College stars shrink at NBA draft combine

May, 15, 2014
May 15
2:05
PM ET
On Thursday, the NBA draft combine offered a revealing portrait of the college game’s great deception.

If we’re going to talk about shot clocks, block-charge rules and timeouts, then this must be addressed in the coming years, too.

[+] EnlargeDoug McDermott
Ronald Martinez/Getty ImagesDoug McDermott, who was listed at 6-foot-8 at Creighton, dropped to 6-6 at the NBA draft combine.
I’m talking about heights. True heights.

Throughout the day, ESPN’s Chad Ford tweeted some interesting measurements (in socks) of NBA prospects who were taller in college.

Aaron Gordon, listed at 6-foot-9 during his time at Arizona, was 6-7 at the combine. Former Kentucky star Julius Randle was 6-9 in college, too. After Thursday’s official measurement, he’s down to 6-7.

Doug McDermott, the former Creighton star who won every meaningful national player-of-the-year honor in college, dropped from 6-8 to 6-6. Gary Harris, a 6-4 shooting guard at Michigan State, is 6-2.

I stood next to Marcus Smart when I interviewed him in Kansas City prior to the 2013-14 season. He looked 6-4ish to me. Then again, everyone looks 6-4ish when you’re 5-9 (5-10 in shoes). Smart, who will still be one of the first guards taken in next month’s NBA draft, was measured at 6-2.

Now, it’s important to note, again, that these players were all measured in socks. And you usually play basketball in shoes. Usually. (Ask Nik Stauskas to explain.) That’s why they were measured in shoes, too.

So the minor adjustment won’t be detrimental for most of these guys, especially since their freakish wingspans and athleticism will be included on their résumés, too. For others, however, it might lead to a fall in the draft. But this can all be avoided if college coaches will just give us the real heights from the beginning. Not the height that you desire. Not the “eyeball test” height. And no, players can’t tell you how tall they are. That’s not allowed, either.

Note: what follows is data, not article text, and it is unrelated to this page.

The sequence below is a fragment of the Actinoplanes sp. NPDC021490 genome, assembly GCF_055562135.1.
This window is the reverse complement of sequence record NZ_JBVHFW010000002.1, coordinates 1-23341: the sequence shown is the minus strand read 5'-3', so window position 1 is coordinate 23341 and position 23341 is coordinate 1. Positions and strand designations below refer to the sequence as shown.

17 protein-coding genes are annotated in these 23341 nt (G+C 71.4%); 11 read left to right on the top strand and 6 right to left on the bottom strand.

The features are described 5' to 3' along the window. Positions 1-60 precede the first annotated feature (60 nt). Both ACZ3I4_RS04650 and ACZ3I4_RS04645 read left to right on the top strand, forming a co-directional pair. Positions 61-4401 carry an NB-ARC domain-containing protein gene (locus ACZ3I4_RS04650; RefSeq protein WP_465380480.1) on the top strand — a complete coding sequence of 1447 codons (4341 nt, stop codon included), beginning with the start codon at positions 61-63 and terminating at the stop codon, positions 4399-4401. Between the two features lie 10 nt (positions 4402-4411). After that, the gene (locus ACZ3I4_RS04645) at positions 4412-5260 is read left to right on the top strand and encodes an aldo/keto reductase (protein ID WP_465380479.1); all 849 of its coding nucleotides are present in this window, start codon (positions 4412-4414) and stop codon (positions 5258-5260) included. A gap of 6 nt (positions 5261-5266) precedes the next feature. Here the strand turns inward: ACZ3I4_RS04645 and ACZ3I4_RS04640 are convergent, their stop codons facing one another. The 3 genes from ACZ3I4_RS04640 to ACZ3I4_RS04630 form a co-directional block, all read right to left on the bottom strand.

But we know this happens. And we know why. Coaches want to help the player. A 6-4 combo guard, on paper, is more appealing than a 6-2 combo guard. The problem is that we always, eventually, discover the truth. It’s called the Charles Barkley factor. When Barkley played, many figured he was 6-8 or something. “They lie,” he told the New York Times in 2008. “I’ve been measured at 6-5, 6-4. But I started in college at 6-6.”

Arizona State’s Herb Sendek dealt with this issue when NBA folks were inquiring about former Sun Devils star James Harden.

From the Arizona Republic’s Paola Boivin:
Earl Boykins, meanwhile, called himself 5-8 coming out of high school because he feared his true height of 5-5 would scare away colleges.

This fudging at the NBA predraft camps wasn't too bad this year, although some truth-stretching did occur. DeJuan Blair, who Pittsburgh always listed as 6-7, [checked] in at 6-5 1/4 - 6-6 1/2 with shoes.

Arizona State's James Harden and Jeff Pendergraph were true to their measurements, and that's very much a Herb Sendek thing. When the coach arrived in Tempe, he insisted measurements come straight from the strength-and-conditioning coach.

When one player came in at 6-2 1/4 and groaned about not being listed at 6-3, a team liaison came to Sendek, unsure how to handle it.

"What do I tell him?" he said.

"Grow," Sendek deadpanned.

You can’t blame this on college coaches alone, though. This starts before college. Sometimes this starts before high school.

There’s always an AAU coach claiming that he has some 6-7 eighth-grader who could be the next LeBron. (Just search for “The Next LeBron” on YouTube.) Then you show up only to learn that the kid is barely 6-4 and must resemble some other dude named LeBron because he’s nothing like the LeBron you thought that coach was referencing.

My middle school squad played a team that supposedly had a 6-8 center. I went to high school and played with this 6-8 center. He never grew taller than 6-5.

It’s time for change and uniformity.

To make this work, big men have to contribute, too.

It’s OK to be 6-11 or even, gasp, 7 feet tall. If you can really shoot and score and dribble and penetrate, coaches will let you do those things at the next level. But the Kevin Garnett factor -- Garnett was always listed at 6-11 although most assume he’s over 7 feet tall -- encourages young big men to suppress their true measurements for fear of assuming forced roles in the paint. So at some point, they stop growing or they get smaller.

Point guards and wings always grow. They never stop growing. That’s why we have so many combo guards today.

But since we’re eventually going to find out how tall you really are, why not reveal that in college? Let’s measure everyone in socks and publish official heights early. Everyone. That’ll limit the pre-draft surprises.

Then again, it’s probably easier to buy thicker socks once the combine arrives.

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